Thursday, February 11, 2016

Downfall of the Gods - K.J. Parker

Downfall of the Gods is a new novella by K.J. Parker. I’ve been getting through quite a few of these lately, mostly in the form of his serialised novel, Two of Swords. Downfall, though, is a bit different. It largely takes the form of a dialogue between a goddess, a member of a squabbling and largely petty pantheon, and one of her worshippers. Over the course of the text, we’re treated to examinations of faith, belief, the nature of humanity, and, perhaps more worryingly, the nature of the divine.

Parker  gives us a fairly large patch of the world to play in for this one. Our protagonists are on a journey, you see. Nominally one of redemption, though it may have more nefarious or otherwise inscrutable motives.  Along the way, they work their way across an ocean, deserts, the occasional mountain range, and a variety of villages and towns. These all serve as the backdrop for the ongoing interaction between the travellers, but they’re still present in the narrative, and in many cases, still vividly real. To be fair, there’s less focus on the geography here, but Parker’s trademark focus on detail stands him in good stead., There’s discussion of the customs of various regions, and those are fed into larger issues; one town  has rather stringent laws on the passing of counterfeit coin, and this runs into a hilarious exchange on the validity of the rule of law, made whilst the divinity and her supplicant attempt to escape from justice. There’s a lot of inferred depth in this world, which is drawn with sparse, but precise brush strokes, leaving the reader with a framework that they can fill in with their imagination. It’s a world of kings, and gods, of violence, compassion, and divine cruelty. All of these are part of Parker’s world, and he makes it feel convincingly real.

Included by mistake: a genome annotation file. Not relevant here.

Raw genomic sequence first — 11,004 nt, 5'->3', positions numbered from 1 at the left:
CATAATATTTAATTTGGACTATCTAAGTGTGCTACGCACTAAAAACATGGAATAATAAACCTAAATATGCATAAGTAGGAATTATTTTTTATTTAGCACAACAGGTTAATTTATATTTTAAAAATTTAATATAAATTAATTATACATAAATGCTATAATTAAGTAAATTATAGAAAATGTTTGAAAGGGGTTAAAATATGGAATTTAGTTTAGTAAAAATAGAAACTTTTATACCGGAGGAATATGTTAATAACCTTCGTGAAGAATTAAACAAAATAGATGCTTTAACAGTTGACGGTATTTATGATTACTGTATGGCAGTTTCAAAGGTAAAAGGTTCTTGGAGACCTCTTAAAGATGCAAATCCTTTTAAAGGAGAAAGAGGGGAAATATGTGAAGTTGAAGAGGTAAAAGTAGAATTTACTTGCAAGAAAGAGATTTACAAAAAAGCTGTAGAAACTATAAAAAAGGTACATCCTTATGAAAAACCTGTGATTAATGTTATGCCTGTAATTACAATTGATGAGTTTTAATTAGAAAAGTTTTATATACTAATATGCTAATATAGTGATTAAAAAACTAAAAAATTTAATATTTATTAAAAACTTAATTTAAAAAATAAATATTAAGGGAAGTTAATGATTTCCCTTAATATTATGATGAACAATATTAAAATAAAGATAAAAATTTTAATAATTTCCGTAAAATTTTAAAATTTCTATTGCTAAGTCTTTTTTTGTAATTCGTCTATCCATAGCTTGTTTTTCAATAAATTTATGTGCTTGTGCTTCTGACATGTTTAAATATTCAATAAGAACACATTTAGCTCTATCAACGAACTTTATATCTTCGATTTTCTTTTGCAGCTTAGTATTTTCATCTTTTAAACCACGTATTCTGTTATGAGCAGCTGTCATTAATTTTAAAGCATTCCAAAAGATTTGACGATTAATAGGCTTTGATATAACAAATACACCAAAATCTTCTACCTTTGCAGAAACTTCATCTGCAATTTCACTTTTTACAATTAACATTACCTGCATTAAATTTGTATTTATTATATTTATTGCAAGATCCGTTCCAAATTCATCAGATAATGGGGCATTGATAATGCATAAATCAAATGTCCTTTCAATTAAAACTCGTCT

The characters – well, the central focus here is, as above, on a goddess and one of her worshippers; the latter of whom is on a journey to prevent his eternal damnation, after accidentally irritating the former. In the dialogue between the two, we see the growth (and occasional decline) of their characters. Parker’s dialogue has always been top notch, and there’s no change here. The interaction between man and goddess  goes about as well as you’d expect. To begin with, the divinity regards her worshipper on approximately the same level as a family pet that has accidentally soiled itself and the carpet, and the worshipper moves between dismissive condemnation for his potential damnation, and a sort of awe. Over the course of the text, however, they converge a little more; coming to understand each other slightly, if not actually enjoy each other’s company. There’s a solid amount of growth in particular for the non-divine side of the equation, as he moves through various stages of understanding about his faith, and the role of the divine in the world, as the journey goes on. Both characters absolutely sparkle – the dialogue has the clear rhythm of river rapids, and about as many sharp edges as the rocks underneath. The back and forth between the two is touching, intellectually challenging, and occasionally downright hilarious. By the end I’d say that the two are…well, not fully rounded, but perceivably real individuals.

The plot…well, as alluded to above, it’s a journey to the land of the dead, for reasons. The meat of the text is in the relationships and the dialogue above, and those have some serious oomph behind them. It’s a case of the journey being as important as the destination -  though in this case, the destination has a few surprises in it too. Not to cause any spoilers, but this journey of man and god promises to have more than a few consequences.

Is it worth reading? Well, it’s no secret that I’m a big fan of K.J. Parker’s work. But this is still one of the better novellas in his selection.  It approaches grand themes through lower level interactions, and does so with considerable elan. It’s a fascinating text, which can make you laugh whilst throwing open questions about the role of faith in the world. So yes, it’s absolutely worth your time.

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